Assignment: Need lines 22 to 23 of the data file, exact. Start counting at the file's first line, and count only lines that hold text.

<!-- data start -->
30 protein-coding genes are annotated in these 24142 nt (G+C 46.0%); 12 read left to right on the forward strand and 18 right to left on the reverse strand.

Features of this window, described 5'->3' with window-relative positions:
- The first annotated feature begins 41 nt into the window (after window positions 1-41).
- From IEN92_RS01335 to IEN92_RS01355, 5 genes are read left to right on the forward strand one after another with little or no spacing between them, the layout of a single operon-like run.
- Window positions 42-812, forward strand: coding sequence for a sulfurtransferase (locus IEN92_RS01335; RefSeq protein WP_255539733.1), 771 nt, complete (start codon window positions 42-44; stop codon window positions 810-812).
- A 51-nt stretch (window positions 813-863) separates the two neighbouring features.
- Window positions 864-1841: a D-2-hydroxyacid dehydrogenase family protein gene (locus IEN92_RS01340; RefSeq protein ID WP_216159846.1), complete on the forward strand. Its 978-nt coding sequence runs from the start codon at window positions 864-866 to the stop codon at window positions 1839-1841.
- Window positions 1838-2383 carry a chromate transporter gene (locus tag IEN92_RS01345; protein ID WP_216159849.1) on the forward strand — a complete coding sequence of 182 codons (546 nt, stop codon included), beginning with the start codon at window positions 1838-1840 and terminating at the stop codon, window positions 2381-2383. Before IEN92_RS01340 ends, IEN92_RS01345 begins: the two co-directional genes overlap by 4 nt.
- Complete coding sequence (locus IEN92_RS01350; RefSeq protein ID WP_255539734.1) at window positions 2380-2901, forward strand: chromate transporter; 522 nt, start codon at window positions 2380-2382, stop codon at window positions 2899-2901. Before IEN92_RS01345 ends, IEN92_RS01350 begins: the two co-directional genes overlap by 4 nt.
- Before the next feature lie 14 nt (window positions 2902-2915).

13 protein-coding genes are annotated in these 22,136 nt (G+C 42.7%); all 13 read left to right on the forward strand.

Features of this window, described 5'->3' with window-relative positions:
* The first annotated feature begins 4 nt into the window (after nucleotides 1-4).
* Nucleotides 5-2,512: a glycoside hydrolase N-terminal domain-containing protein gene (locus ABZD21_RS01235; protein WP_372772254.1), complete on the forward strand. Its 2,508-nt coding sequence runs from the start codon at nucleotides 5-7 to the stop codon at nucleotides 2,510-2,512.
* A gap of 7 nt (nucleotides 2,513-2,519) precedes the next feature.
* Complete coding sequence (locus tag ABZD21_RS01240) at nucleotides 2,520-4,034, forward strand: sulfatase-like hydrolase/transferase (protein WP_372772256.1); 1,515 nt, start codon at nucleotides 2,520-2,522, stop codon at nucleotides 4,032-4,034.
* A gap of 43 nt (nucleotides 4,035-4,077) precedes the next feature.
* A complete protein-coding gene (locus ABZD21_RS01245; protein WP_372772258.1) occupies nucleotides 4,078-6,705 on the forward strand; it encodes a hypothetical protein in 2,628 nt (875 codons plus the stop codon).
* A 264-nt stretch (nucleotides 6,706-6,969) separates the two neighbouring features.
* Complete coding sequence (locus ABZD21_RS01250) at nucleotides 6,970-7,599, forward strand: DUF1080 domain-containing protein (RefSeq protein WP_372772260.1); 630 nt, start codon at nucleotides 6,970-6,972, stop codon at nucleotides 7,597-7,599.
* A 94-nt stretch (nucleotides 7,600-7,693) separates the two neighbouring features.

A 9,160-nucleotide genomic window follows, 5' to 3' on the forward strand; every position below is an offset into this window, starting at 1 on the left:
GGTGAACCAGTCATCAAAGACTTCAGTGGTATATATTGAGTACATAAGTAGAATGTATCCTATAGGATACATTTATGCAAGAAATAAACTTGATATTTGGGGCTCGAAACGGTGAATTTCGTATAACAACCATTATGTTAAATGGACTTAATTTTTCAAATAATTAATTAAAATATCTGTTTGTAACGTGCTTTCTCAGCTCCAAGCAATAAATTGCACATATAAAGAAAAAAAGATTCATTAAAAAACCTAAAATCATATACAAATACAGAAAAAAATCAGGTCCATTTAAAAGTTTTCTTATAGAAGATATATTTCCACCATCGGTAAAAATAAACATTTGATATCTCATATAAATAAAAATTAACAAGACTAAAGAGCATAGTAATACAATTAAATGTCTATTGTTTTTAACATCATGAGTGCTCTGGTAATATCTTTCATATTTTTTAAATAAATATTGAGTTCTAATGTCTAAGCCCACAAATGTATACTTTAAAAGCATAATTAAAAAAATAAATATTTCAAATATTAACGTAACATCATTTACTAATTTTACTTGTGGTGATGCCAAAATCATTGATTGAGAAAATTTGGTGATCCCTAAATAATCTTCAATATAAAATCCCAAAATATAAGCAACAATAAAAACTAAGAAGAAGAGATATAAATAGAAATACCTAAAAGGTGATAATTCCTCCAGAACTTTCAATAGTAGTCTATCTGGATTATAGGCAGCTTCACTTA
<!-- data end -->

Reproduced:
A 9,160-nucleotide genomic window follows, 5' to 3' on the forward strand; every position below is an offset into this window, starting at 1 on the left:
GGTGAACCAGTCATCAAAGACTTCAGTGGTATATATTGAGTACATAAGTAGAATGTATCCTATAGGATACATTTATGCAAGAAATAAACTTGATATTTGGGGCTCGAAACGGTGAATTTCGTATAACAACCATTATGTTAAATGGACTTAATTTTTCAAATAATTAATTAAAATATCTGTTTGTAACGTGCTTTCTCAGCTCCAAGCAATAAATTGCACATATAAAGAAAAAAAGATTCATTAAAAAACCTAAAATCATATACAAATACAGAAAAAAATCAGGTCCATTTAAAAGTTTTCTTATAGAAGATATATTTCCACCATCGGTAAAAATAAACATTTGATATCTCATATAAATAAAAATTAACAAGACTAAAGAGCATAGTAATACAATTAAATGTCTATTGTTTTTAACATCATGAGTGCTCTGGTAATATCTTTCATATTTTTTAAATAAATATTGAGTTCTAATGTCTAAGCCCACAAATGTATACTTTAAAAGCATAATTAAAAAAATAAATATTTCAAATATTAACGTAACATCATTTACTAATTTTACTTGTGGTGATGCCAAAATCATTGATTGAGAAAATTTGGTGATCCCTAAATAATCTTCAATATAAAATCCCAAAATATAAGCAACAATAAAAACTAAGAAGAAGAGATATAAATAGAAATACCTAAAAGGTGATAATTCCTCCAGAACTTTCAATAGTAGTCTATCTGGATTATAGGCAGCTTCACTTA